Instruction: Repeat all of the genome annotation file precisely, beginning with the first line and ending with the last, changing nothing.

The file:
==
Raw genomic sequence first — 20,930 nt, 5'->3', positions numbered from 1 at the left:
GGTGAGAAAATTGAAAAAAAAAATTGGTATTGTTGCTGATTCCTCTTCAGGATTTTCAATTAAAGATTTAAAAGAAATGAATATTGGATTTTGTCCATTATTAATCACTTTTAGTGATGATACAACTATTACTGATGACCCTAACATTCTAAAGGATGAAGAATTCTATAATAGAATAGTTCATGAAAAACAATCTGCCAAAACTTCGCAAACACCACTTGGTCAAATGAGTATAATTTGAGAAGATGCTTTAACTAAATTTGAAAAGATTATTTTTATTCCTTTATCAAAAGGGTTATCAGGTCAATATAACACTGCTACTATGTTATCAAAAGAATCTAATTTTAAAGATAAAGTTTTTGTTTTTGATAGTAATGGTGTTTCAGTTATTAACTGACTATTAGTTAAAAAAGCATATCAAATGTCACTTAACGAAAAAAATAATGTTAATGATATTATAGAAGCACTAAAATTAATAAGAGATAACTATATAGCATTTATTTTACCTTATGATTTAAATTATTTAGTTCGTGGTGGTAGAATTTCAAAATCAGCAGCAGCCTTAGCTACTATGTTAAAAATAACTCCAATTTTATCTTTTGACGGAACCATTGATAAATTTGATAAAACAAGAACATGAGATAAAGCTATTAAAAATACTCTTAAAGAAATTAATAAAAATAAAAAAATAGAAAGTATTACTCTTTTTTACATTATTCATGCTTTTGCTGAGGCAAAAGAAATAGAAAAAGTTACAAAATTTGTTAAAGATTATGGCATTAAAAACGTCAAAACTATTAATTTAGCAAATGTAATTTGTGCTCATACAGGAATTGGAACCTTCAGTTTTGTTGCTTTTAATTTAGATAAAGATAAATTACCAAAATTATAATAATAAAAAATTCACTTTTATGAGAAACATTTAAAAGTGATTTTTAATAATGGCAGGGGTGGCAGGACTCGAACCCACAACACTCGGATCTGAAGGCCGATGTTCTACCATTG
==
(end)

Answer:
Raw genomic sequence first — 20,930 nt, 5'->3', positions numbered from 1 at the left:
GGTGAGAAAATTGAAAAAAAAAATTGGTATTGTTGCTGATTCCTCTTCAGGATTTTCAATTAAAGATTTAAAAGAAATGAATATTGGATTTTGTCCATTATTAATCACTTTTAGTGATGATACAACTATTACTGATGACCCTAACATTCTAAAGGATGAAGAATTCTATAATAGAATAGTTCATGAAAAACAATCTGCCAAAACTTCGCAAACACCACTTGGTCAAATGAGTATAATTTGAGAAGATGCTTTAACTAAATTTGAAAAGATTATTTTTATTCCTTTATCAAAAGGGTTATCAGGTCAATATAACACTGCTACTATGTTATCAAAAGAATCTAATTTTAAAGATAAAGTTTTTGTTTTTGATAGTAATGGTGTTTCAGTTATTAACTGACTATTAGTTAAAAAAGCATATCAAATGTCACTTAACGAAAAAAATAATGTTAATGATATTATAGAAGCACTAAAATTAATAAGAGATAACTATATAGCATTTATTTTACCTTATGATTTAAATTATTTAGTTCGTGGTGGTAGAATTTCAAAATCAGCAGCAGCCTTAGCTACTATGTTAAAAATAACTCCAATTTTATCTTTTGACGGAACCATTGATAAATTTGATAAAACAAGAACATGAGATAAAGCTATTAAAAATACTCTTAAAGAAATTAATAAAAATAAAAAAATAGAAAGTATTACTCTTTTTTACATTATTCATGCTTTTGCTGAGGCAAAAGAAATAGAAAAAGTTACAAAATTTGTTAAAGATTATGGCATTAAAAACGTCAAAACTATTAATTTAGCAAATGTAATTTGTGCTCATACAGGAATTGGAACCTTCAGTTTTGTTGCTTTTAATTTAGATAAAGATAAATTACCAAAATTATAATAATAAAAAATTCACTTTTATGAGAAACATTTAAAAGTGATTTTTAATAATGGCAGGGGTGGCAGGACTCGAACCCACAACACTCGGATCTGAAGGCCGATGTTCTACCATTG